One of the most crucial decisions you can make in your language learning efforts is to speak the target language exclusively. That means, if you’re learning French, then you talk in French alone. For Chinese, you restrict your interactions to that. And so on.
A Childhood Story
English isn’t my first language. By the time I was in high school, though, I wrote and spoke at a very good level. How? I went to a primary school where English was taught in every grade level
One of the things teachers will regularly do in our English classes is to restrict the use of any language other than English. Not only did they teach strictly in English, they required us to use the vernacular every time we spoke in class. Any time you were heard speaking even a word in any language other than English, there were repercussions. In some classes, you got a fine (a few cents); in others, you got extra assignment; and in some, those who committed transgressions the least amount of times got extra points at the end of each grading period.
On hindsight, that was great for us. Being forced to speak strictly in English an hour a day definitely made for effective practice — one that helped us develop skills at a level and pace we otherwise wouldn’t have achieved.
No English Please
During my experiences meeting with language learners, I’ve met plenty that used the same philosophy of going strictly with the target language in order to quickly build up their skills. Except they went at it more radically. Instead of an hour a day, they worked towards really minimizing the use of English to the bare minimum necessary.
Doing without English forces you to put the target language at the forefront of your mind. It forces you to prioritize that over anything else. Your mind begins to naturally come up with scenarios how you can best use the language to make your interactions smoother, eventually helping you think in the second language instinctively, too.
English Can Hold You Back
Say you’re staying in Brazil for the next year and you’re learning the local language. You take your lessons and do your exercises, following the traditional advice. However, you spend the majority of your time hanging out with expats and English-speaking colleagues. You come home in the evening and read your English-language newspaper. Or go to the internet to read your favorite English websites. You turn the TV and, of course, you’re surfing cable channels looking for shows from back home — in English. Do you think you can learn as fast (or as much) as someone who makes a conscious decision to really use the target language as often as they can?
I’ve actually met many like that — people saying they’re “immersing” themselves in a country when they, in fact, spend majority of their time surrounding themselves with English. Sure, they’re living in the country. Sure, they interact with locals when necessary. Sure, they do the bare minimum, but you get what you put in. That is, you also get bare minimum results.
English Is Everywhere
Avoiding English is hard these days. Not only do a lot of people worldwide have some amount of English facility because of their exposure to the internet and US media, but people trying to practice their own English skills on foreigners is also growing a lot more common. In places where English-speaking tourists are common, English is often used in stores and restaurants, allowing you to get around rather easily. When you come home, the internet and cable TV make English content easily available. Couple that with the English-speaking community in the locale (some of whom you will likely meet through work, if you travel for business) and you can, literally, stay for three or six months in a foreign country without that much exposure to the local vernacular.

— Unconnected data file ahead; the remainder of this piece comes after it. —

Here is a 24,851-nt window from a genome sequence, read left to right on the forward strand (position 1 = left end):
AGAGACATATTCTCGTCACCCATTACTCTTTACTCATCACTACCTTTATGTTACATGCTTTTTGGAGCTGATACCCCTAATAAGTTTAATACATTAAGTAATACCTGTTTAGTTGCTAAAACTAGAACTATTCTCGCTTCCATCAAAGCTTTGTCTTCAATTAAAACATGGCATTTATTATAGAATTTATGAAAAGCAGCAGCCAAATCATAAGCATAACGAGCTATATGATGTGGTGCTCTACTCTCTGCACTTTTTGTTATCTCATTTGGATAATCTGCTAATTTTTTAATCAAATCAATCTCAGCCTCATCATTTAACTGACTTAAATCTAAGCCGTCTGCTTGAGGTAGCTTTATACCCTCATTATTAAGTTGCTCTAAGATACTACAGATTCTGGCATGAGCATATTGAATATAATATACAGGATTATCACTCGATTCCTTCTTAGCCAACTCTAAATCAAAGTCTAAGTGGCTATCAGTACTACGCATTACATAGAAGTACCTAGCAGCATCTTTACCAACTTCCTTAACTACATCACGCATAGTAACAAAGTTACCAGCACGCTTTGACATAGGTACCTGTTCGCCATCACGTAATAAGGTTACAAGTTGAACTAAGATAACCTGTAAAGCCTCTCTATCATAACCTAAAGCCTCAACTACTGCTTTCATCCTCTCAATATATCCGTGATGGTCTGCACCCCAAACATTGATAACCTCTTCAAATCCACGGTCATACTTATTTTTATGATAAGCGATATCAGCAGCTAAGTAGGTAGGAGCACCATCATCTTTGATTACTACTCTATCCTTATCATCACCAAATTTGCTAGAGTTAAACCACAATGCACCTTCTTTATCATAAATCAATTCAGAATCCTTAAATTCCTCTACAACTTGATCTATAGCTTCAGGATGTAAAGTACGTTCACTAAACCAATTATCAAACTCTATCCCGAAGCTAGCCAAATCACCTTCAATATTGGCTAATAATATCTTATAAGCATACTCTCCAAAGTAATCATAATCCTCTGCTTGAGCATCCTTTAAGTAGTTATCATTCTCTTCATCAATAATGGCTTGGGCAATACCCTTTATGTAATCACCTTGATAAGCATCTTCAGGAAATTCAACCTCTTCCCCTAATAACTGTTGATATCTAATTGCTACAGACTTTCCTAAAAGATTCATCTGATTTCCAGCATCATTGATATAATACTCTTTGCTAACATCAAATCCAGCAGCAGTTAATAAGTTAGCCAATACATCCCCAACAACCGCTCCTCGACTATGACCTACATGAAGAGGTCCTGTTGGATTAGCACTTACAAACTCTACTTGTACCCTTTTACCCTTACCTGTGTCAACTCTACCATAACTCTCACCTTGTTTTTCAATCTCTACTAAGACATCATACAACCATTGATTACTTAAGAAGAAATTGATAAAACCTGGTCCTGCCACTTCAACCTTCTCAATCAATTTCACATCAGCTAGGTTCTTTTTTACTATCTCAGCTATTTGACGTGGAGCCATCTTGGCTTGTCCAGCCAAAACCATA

Obviously, this is truer in some places than others. In countries like France, for instance, they tend to stick with their own language, so there will be fewer opportunities for you to slide into “English-speaking tourist” mode. In a lot of countries, though, locals may be very accommodating to English speakers and will try their best to really communicate with you in your own language even when you initially talk to them in their native tongue.
How To Pull It Off
Avoiding English completely won’t be easy, especially if you’re in the early stages of learning the local language. In fact, imagining it will probably be daunting. If you think it to be impossible, then do it bit by bit, taking gradual steps towards using the target language exclusively as your goal.
Do note: this is a big change. As such, it isn’t likely to be a choice that’s available to everybody. If you can integrate it in your process, however, you will really see gains that are impossible otherwise.
Here are some things you can do to help towards this end:
1. Make friends with local speakers at work and use their language during interactions. A lot of foreigners who end up working abroad tend to stick to people they can easily converse with. To help your language learning, make it a point to establish connections with native speakers in the workplace. That move alone can help change your social life into one with a lot more opportunities to practice your language skills.
2. Consume local content. When you watch TV, keep the channel on local shows where the native vernacular is spoken. Read local newspapers. Minimize your time on the internet with English content to that which is absolutely necessary.
3. Be comfortable with being misunderstood. This is key. If you avoid English, then you have to use the local dialect strictly. That means, really stretching your comfort zone and not letting anxiety get the best of you during interactions. In reality, this is where most people have a tough time. If you can persevere through adversity, though, that’s how you’ll make the biggest gains.